Peter Underwood's book is a collection of essays on the important psychical researchers & ghost hunters of the twentieth century including Elliot O'Donnell, Hans Holzer, Tom Lethbridge, R. Thurston Hopkins & Dennis Wheatley and he devotes the first chapter to Harry Price. Underwood gives a potted history of his life and times as well as describing aspects of Price's character and some brief recollections of the man by people who knew him that Underwood either knew himself or was able to meet. Amongst the various cases which are discussed is the enigmatic 'Rosalie' materialisation which Price reports as having witnessed in 1937. In his book, Underwood publishes for the first time a page from a letter sent to S.P.R. member David Cohen in the mid 1960s which purports to be from a person who says that she was present at the séance that Price attended and impersonated the ghost child at the relevant moments during the sitting.
This books contains transcriptions and commentaries on the complete text of 48 letters written between 1920 and 1926 by Harry Houdini to Harry Price in which he discusses the heyday of psychical research and the state of spiritualism in the roaring Twenties. Although not a biographical book, Citron's book provides interesting insights into the relationship between the two famous men.
The latest biography on Price, written by journalist Richard Morris and based extensively on much original research carried out using Price's own files held at the University of London. This is a gloves off, no holds barred study of Price and his adventures in psychical research which comes down heavily on the critical side of his life and work but without the spite and malice that permeates much of Trevor Hall's book (see above). Describing him as a "magician and showman", Morris concludes his book by saying that Price should be remembered as a "supreme bluffer, a hedonistic con man, a terrific raconteur, a great conjuror, a gifted writer and a wonderful eccentric" and goes on to say "It is with these last four attributes, if one can call them that, that the 'father of modern ghost hunting' should be laid to rest". For a review click here. For another review click here. Copies of the book can be ordered through Richard Morris - click here for a website offer.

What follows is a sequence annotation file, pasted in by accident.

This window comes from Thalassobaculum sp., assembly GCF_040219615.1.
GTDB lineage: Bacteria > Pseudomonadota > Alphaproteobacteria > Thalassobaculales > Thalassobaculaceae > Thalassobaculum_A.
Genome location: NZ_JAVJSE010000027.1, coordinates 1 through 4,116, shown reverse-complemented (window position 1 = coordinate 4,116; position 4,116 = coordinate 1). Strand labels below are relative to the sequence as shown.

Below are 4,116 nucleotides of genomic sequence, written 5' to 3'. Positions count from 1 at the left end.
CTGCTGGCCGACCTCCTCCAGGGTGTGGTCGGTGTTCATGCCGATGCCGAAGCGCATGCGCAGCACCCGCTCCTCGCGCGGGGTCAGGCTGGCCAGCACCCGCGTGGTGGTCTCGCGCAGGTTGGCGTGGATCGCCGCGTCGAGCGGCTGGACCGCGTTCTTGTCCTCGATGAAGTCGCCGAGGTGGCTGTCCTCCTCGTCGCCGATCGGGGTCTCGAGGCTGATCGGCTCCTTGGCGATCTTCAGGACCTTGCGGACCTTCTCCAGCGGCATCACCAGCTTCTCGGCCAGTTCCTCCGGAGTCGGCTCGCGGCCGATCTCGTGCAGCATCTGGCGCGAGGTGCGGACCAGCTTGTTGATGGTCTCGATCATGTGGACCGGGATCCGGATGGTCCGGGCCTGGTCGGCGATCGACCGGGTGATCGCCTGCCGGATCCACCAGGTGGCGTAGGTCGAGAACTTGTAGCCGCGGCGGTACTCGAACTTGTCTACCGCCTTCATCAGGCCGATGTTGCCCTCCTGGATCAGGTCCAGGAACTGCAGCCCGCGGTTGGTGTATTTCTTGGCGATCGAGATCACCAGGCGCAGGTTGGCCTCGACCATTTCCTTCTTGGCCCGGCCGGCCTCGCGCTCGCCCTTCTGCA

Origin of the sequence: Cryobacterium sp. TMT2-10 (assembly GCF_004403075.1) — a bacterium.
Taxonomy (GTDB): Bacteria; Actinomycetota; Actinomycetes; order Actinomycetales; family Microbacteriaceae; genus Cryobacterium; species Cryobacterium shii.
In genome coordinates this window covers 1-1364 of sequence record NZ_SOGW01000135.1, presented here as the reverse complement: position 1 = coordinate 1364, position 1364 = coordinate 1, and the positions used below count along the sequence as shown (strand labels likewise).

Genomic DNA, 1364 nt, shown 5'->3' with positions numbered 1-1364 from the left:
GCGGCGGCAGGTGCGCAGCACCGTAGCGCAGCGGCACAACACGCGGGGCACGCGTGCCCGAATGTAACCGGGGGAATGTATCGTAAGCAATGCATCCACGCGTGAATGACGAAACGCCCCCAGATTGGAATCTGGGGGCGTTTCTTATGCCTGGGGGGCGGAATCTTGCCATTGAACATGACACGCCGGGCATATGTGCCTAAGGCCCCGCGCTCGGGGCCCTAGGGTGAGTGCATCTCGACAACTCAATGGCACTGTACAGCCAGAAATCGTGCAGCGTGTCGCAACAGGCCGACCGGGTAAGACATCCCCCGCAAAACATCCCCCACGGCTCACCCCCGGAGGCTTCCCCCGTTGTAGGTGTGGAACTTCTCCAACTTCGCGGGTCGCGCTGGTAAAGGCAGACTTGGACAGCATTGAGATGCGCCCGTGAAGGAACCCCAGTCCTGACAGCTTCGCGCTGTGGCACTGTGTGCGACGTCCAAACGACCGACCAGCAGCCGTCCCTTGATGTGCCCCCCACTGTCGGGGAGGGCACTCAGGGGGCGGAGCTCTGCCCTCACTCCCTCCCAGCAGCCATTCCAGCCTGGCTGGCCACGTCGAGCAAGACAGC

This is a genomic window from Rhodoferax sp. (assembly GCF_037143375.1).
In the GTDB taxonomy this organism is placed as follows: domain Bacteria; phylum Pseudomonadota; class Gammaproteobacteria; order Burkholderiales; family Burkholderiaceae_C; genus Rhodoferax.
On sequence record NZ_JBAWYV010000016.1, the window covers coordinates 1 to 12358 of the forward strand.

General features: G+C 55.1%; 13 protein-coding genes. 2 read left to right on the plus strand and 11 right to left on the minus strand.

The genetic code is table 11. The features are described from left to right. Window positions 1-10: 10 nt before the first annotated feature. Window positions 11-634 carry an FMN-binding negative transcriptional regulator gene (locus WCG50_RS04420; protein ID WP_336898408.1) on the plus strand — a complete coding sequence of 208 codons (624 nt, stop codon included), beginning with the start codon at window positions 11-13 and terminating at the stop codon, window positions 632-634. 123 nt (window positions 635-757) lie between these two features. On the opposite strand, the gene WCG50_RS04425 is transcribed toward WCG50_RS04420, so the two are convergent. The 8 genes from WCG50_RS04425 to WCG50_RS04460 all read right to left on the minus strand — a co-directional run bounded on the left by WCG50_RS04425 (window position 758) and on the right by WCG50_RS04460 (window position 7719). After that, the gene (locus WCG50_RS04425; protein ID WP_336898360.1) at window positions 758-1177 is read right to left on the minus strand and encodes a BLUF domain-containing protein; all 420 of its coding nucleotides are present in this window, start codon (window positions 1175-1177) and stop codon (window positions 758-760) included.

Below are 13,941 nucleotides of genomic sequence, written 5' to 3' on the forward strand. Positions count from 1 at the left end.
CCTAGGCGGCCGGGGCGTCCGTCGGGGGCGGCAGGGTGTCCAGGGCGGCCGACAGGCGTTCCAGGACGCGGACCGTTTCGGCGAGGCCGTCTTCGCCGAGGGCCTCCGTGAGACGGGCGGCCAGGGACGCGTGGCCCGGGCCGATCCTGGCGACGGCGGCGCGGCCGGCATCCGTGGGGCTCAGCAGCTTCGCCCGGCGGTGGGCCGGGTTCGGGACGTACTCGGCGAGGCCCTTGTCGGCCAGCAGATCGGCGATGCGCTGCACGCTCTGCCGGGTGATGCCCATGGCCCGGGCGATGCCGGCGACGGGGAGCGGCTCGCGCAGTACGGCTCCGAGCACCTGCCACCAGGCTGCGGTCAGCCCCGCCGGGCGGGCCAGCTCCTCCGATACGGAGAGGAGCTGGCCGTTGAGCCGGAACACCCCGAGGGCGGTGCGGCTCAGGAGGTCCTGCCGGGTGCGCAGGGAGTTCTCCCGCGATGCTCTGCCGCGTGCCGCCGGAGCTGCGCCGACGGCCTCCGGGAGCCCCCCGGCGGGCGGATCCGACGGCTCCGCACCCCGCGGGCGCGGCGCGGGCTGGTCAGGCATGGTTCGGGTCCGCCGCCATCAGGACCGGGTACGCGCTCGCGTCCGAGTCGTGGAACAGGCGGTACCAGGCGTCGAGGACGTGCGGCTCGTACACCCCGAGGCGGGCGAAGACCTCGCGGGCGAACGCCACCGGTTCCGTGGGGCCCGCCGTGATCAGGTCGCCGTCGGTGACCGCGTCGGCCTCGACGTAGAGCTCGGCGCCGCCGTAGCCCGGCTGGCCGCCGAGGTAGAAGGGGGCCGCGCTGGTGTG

A compendium of haunted places around the British Isles written by experienced ghost hunter Darren Ritson. The book contains a biographical chapter on Harry Price written by Paul Adams. Further details can be found by clicking here.